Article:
In D&D 3.5e, in my experience, multiclassing was a very common choice, and the prestige class system, where you're basically always going off of the base classes at high level anyway made taking a few levels of another base class seem like a relatively normal option — at every level, you're choosing which class to advance in, and hey, why not add a level of rogue? (Assuming favored class matched up and all that.)

Overall, I think it's generally the case that multiclassing was awful for spellcasters, but pretty nifty for martial characters — no real downsides, and a lot of customization. Ranger/Rogue split for the first 10 levels or so makes a nice "scout" time of character — arguably better than the "Scout" base class published later. In many ways, this felt like it meant that a dozen base classes equaled a thousand class possibilities (even if most of those were poor).

In making a D&D 5e character (starting at level 3 for a one-off play session), I was trying to look for interesting combinations, and kind of coming up blank. 5e softens the spellcaster problem (with shared "caster levels" and slots when you multiclass) and removes the alignment restrictions and favored classes in favor of (fairly low) ability prereqs. But, on the other side, 1) multiclassing now only grants a limited number of proficiencies for additional classes, and 2) there are increasingly-better class abilities as you go up, and 3) ability score boosts and feats are now tied to class levels — multiclassing means delaying (and forgoing) these.

So: are there 5e classes which do synergize nicely for multiclassing? Or do these all trade shiny, shiny versatility for being distinctly behind the curve? Is multiclassing a trap? (Still a thousand options, but now all of them poor?) Note that I'm not looking at loss of 20th-level capstone abilities, but low- and mid-level play (level 3 in the example at hand, but let's say also 5th and 10th.)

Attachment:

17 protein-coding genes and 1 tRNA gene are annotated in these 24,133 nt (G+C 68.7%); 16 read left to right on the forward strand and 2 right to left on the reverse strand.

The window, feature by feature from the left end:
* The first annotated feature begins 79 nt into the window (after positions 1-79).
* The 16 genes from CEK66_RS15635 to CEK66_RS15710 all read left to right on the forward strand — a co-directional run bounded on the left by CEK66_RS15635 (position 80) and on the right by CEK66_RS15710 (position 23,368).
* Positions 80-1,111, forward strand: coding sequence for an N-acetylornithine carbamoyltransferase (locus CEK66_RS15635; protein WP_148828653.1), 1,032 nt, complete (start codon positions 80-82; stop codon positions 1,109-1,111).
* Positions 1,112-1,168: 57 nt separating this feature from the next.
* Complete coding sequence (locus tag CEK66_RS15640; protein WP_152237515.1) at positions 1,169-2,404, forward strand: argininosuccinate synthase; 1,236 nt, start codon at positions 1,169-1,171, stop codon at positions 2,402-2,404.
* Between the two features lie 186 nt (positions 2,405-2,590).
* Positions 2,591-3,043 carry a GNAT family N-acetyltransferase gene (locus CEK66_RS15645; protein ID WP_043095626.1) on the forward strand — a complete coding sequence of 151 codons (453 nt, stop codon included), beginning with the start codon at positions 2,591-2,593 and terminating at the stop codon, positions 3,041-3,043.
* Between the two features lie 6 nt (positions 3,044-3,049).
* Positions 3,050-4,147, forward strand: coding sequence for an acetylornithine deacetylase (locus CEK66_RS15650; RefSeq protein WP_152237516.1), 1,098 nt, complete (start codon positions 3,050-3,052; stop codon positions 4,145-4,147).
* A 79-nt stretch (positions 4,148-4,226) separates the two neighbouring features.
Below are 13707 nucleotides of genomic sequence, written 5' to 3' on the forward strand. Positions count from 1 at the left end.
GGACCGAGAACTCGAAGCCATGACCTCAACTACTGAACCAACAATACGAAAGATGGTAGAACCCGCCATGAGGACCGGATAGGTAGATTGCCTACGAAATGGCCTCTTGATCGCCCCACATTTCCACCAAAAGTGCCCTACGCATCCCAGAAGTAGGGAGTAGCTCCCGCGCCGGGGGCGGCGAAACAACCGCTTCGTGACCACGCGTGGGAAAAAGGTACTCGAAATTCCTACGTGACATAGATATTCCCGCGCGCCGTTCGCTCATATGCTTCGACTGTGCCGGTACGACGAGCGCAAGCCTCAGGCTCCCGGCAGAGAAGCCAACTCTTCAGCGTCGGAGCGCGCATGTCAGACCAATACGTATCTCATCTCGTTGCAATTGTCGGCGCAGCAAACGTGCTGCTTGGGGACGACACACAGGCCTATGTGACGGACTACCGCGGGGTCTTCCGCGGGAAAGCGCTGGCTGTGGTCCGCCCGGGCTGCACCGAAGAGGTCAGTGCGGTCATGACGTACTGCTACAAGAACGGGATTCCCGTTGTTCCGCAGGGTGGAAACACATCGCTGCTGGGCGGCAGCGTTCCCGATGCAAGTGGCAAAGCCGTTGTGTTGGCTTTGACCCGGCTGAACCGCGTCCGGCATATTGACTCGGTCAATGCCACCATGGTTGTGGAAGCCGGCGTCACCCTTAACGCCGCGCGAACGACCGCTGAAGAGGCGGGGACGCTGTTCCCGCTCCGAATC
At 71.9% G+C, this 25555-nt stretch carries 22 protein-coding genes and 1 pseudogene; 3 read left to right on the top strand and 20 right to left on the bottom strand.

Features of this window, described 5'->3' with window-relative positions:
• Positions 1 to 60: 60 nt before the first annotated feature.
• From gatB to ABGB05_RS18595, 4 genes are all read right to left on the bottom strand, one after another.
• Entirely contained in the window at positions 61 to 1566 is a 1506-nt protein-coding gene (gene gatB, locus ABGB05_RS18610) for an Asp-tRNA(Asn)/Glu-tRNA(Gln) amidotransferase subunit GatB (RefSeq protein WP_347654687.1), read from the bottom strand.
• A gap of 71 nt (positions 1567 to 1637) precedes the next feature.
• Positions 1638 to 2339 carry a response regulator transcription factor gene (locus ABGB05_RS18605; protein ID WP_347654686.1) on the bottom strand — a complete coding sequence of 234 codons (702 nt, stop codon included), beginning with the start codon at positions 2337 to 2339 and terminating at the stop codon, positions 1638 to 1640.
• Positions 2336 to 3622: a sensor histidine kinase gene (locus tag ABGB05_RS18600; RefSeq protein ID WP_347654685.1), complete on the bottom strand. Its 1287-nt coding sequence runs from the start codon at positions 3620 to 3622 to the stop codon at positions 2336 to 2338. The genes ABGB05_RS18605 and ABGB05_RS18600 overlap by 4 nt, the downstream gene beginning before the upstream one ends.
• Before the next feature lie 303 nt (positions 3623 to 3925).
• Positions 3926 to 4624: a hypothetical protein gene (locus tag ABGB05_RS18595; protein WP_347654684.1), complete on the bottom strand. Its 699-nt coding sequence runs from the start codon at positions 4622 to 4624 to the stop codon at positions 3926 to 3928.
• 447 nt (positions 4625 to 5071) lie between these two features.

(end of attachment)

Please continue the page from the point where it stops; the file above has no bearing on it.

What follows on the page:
• 2
    \$\begingroup\$ I think this is too broad to be a good question for the site; it's basically an invitation to a never-ending discussion about "well THIS combo is good" "well no it's not..." With also being largely opinion-based. I'm not sure what a good answer looks like. \$\endgroup\$
    – mxyzplk
    Commented Sep 15, 2014 at 22:35
  • 3
    \$\begingroup\$ I don't think that's true; I think the question can be reasonably answered for 3.5 (which is why I started with that), and I don't see why this edition is different in answerability, even if the answer is different. (In, fact, "This can't be determined in this edition, because reasons" might be a good answer, if that were the case.) \$\endgroup\$
    – mattdm
    Commented Sep 15, 2014 at 22:54
  • 1
    \$\begingroup\$ @Miniman Yes, but to answer the question, you only need to demonstrate that at least some of them are fine. (Or more ideally, that sets of combinations are fine — as in the example of 3.5E, where martial classes generally multiclass well — and, as a the-way-the-rules-work thing, not as just opinion). \$\endgroup\$
    – mattdm
    Commented Sep 15, 2014 at 23:08
  • 1
    \$\begingroup\$ Your question boils down to "is multiclassing ever better than staying in one class". That's an opinion-based question that will produce subjective answers. Maybe change to "Can you give multiclassing examples that enable optimizations that aren't available to a single class". \$\endgroup\$
    – briddums
    Commented Sep 15, 2014 at 23:39
  • 4
    \$\begingroup\$ I think this could be a good question if you emphasized the “Is multiclassing a trap?” element. It could be the case that it’s a trap for some classes but not others (like spellcasters in D&D3). And it could be that some classes are especially well-suited to multiclassing or level drops. \$\endgroup\$ Commented Sep 16, 2014 at 1:26


Browse other questions tagged .